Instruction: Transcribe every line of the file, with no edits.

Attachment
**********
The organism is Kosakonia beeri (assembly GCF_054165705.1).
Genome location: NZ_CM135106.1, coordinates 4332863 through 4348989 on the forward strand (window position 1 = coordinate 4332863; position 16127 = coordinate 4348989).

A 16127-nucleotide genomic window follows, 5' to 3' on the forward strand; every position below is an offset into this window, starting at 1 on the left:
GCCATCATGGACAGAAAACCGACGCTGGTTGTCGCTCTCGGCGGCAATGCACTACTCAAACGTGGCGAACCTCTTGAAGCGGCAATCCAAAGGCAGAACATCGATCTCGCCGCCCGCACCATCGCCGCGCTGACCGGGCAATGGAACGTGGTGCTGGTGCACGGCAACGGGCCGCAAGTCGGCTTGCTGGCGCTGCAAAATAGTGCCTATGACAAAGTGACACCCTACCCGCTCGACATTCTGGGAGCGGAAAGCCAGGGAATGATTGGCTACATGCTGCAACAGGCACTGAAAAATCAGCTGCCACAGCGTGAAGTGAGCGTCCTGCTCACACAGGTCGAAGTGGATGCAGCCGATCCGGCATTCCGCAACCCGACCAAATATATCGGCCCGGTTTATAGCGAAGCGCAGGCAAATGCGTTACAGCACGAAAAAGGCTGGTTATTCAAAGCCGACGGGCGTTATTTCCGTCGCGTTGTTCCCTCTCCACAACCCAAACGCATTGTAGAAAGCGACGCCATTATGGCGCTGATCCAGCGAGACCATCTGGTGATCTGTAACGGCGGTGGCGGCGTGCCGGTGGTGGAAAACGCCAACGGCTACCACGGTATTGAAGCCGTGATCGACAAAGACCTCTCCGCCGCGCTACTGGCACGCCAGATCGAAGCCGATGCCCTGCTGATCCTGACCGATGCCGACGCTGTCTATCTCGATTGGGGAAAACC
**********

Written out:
The organism is Kosakonia beeri (assembly GCF_054165705.1).
Genome location: NZ_CM135106.1, coordinates 4332863 through 4348989 on the forward strand (window position 1 = coordinate 4332863; position 16127 = coordinate 4348989).

A 16127-nucleotide genomic window follows, 5' to 3' on the forward strand; every position below is an offset into this window, starting at 1 on the left:
GCCATCATGGACAGAAAACCGACGCTGGTTGTCGCTCTCGGCGGCAATGCACTACTCAAACGTGGCGAACCTCTTGAAGCGGCAATCCAAAGGCAGAACATCGATCTCGCCGCCCGCACCATCGCCGCGCTGACCGGGCAATGGAACGTGGTGCTGGTGCACGGCAACGGGCCGCAAGTCGGCTTGCTGGCGCTGCAAAATAGTGCCTATGACAAAGTGACACCCTACCCGCTCGACATTCTGGGAGCGGAAAGCCAGGGAATGATTGGCTACATGCTGCAACAGGCACTGAAAAATCAGCTGCCACAGCGTGAAGTGAGCGTCCTGCTCACACAGGTCGAAGTGGATGCAGCCGATCCGGCATTCCGCAACCCGACCAAATATATCGGCCCGGTTTATAGCGAAGCGCAGGCAAATGCGTTACAGCACGAAAAAGGCTGGTTATTCAAAGCCGACGGGCGTTATTTCCGTCGCGTTGTTCCCTCTCCACAACCCAAACGCATTGTAGAAAGCGACGCCATTATGGCGCTGATCCAGCGAGACCATCTGGTGATCTGTAACGGCGGTGGCGGCGTGCCGGTGGTGGAAAACGCCAACGGCTACCACGGTATTGAAGCCGTGATCGACAAAGACCTCTCCGCCGCGCTACTGGCACGCCAGATCGAAGCCGATGCCCTGCTGATCCTGACCGATGCCGACGCTGTCTATCTCGATTGGGGAAAACC